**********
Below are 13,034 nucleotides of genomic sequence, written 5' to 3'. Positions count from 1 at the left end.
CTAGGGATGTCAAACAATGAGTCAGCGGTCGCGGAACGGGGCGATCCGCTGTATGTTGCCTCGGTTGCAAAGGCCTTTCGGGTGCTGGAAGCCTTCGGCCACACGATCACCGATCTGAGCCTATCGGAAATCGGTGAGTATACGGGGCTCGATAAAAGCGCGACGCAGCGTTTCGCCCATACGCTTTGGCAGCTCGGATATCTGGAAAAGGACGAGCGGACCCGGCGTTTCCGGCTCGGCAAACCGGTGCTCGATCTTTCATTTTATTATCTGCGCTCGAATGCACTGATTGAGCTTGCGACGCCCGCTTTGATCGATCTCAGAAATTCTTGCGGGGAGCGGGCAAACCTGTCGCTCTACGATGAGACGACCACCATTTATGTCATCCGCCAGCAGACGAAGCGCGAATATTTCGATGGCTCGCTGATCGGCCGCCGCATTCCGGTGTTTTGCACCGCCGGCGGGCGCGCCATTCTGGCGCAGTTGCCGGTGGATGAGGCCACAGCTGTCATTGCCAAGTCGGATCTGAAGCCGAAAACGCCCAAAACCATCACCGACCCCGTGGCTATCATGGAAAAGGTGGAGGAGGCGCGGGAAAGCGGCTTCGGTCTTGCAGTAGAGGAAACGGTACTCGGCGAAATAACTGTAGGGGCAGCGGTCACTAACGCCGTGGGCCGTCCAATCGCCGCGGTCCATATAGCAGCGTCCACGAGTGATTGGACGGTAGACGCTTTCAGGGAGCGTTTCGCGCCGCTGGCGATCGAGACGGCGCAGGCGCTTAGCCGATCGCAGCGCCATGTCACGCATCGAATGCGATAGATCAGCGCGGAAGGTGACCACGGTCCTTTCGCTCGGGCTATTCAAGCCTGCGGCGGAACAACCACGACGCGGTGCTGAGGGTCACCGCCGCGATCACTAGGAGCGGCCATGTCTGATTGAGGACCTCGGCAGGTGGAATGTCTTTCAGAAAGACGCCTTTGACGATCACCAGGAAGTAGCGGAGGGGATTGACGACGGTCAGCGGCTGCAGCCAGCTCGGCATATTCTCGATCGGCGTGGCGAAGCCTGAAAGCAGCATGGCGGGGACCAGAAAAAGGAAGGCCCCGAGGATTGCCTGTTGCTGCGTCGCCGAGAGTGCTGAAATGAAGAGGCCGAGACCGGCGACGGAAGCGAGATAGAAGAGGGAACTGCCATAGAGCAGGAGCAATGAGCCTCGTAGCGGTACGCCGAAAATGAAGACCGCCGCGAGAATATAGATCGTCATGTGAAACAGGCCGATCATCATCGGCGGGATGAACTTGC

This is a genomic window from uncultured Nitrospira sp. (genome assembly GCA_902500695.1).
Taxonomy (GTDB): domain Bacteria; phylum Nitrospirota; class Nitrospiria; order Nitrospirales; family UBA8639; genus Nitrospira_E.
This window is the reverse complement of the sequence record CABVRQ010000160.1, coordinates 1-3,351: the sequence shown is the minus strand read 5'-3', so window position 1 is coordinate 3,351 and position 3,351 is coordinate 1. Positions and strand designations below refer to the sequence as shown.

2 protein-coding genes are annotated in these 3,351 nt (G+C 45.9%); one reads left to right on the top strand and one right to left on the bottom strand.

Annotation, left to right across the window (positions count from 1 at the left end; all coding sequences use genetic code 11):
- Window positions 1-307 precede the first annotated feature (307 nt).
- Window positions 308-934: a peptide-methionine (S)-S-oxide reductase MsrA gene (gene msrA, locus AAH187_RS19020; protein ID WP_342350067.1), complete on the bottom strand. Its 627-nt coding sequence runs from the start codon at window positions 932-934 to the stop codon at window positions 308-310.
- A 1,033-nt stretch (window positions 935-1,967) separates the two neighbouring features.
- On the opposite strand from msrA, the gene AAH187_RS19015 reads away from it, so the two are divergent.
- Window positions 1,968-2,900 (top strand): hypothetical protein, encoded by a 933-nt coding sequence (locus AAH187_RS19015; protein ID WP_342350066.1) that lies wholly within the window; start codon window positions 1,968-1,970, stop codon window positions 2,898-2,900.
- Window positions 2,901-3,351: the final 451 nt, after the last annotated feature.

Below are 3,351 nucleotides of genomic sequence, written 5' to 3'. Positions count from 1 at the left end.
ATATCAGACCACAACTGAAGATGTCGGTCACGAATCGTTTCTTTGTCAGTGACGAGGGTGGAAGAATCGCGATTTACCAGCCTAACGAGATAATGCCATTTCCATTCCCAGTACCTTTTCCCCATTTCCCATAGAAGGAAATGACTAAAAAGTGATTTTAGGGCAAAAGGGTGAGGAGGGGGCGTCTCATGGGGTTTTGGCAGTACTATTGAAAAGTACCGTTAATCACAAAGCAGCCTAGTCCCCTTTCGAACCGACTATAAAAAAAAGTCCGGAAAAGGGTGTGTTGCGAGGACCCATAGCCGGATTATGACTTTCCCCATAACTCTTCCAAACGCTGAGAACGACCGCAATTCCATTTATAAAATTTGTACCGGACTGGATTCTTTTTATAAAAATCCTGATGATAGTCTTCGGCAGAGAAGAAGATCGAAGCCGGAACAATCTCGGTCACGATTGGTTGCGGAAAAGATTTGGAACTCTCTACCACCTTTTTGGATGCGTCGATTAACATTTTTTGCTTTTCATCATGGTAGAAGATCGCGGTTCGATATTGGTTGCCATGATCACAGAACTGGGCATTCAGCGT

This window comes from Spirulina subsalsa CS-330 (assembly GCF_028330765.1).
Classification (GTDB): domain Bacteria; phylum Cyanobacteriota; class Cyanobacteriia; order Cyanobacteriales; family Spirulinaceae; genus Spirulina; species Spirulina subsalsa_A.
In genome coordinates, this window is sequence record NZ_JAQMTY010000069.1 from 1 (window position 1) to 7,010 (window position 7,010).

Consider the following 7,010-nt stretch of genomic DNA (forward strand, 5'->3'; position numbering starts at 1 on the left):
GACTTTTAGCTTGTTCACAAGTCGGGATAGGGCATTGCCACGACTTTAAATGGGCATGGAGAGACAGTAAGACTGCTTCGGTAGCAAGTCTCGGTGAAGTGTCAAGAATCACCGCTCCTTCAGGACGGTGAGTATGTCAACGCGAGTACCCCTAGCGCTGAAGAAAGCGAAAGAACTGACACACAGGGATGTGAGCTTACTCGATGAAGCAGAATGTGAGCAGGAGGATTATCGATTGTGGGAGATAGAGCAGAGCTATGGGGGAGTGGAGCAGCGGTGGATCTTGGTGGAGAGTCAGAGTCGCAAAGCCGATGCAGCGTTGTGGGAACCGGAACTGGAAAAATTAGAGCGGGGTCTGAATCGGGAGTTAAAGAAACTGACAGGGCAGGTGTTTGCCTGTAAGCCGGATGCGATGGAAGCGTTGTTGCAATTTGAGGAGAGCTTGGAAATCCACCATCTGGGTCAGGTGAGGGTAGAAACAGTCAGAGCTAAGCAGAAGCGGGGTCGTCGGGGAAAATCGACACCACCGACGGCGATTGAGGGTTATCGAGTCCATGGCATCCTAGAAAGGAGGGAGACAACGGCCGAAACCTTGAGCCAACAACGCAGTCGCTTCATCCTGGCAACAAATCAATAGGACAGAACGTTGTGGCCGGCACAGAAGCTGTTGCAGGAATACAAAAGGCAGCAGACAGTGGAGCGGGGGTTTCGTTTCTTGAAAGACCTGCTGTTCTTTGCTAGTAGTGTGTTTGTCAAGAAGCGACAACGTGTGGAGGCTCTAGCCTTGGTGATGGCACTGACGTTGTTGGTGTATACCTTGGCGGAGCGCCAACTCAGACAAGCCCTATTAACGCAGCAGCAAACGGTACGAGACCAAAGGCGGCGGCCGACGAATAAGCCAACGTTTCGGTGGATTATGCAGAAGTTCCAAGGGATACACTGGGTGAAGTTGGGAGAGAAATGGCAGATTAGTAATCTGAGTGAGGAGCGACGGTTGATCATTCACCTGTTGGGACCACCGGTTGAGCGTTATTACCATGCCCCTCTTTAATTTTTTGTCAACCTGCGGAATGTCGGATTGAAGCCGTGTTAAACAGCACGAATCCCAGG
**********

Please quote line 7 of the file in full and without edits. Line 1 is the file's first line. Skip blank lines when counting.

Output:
Annotation, left to right across the window (positions count from 1 at the left end; all coding sequences use genetic code 11):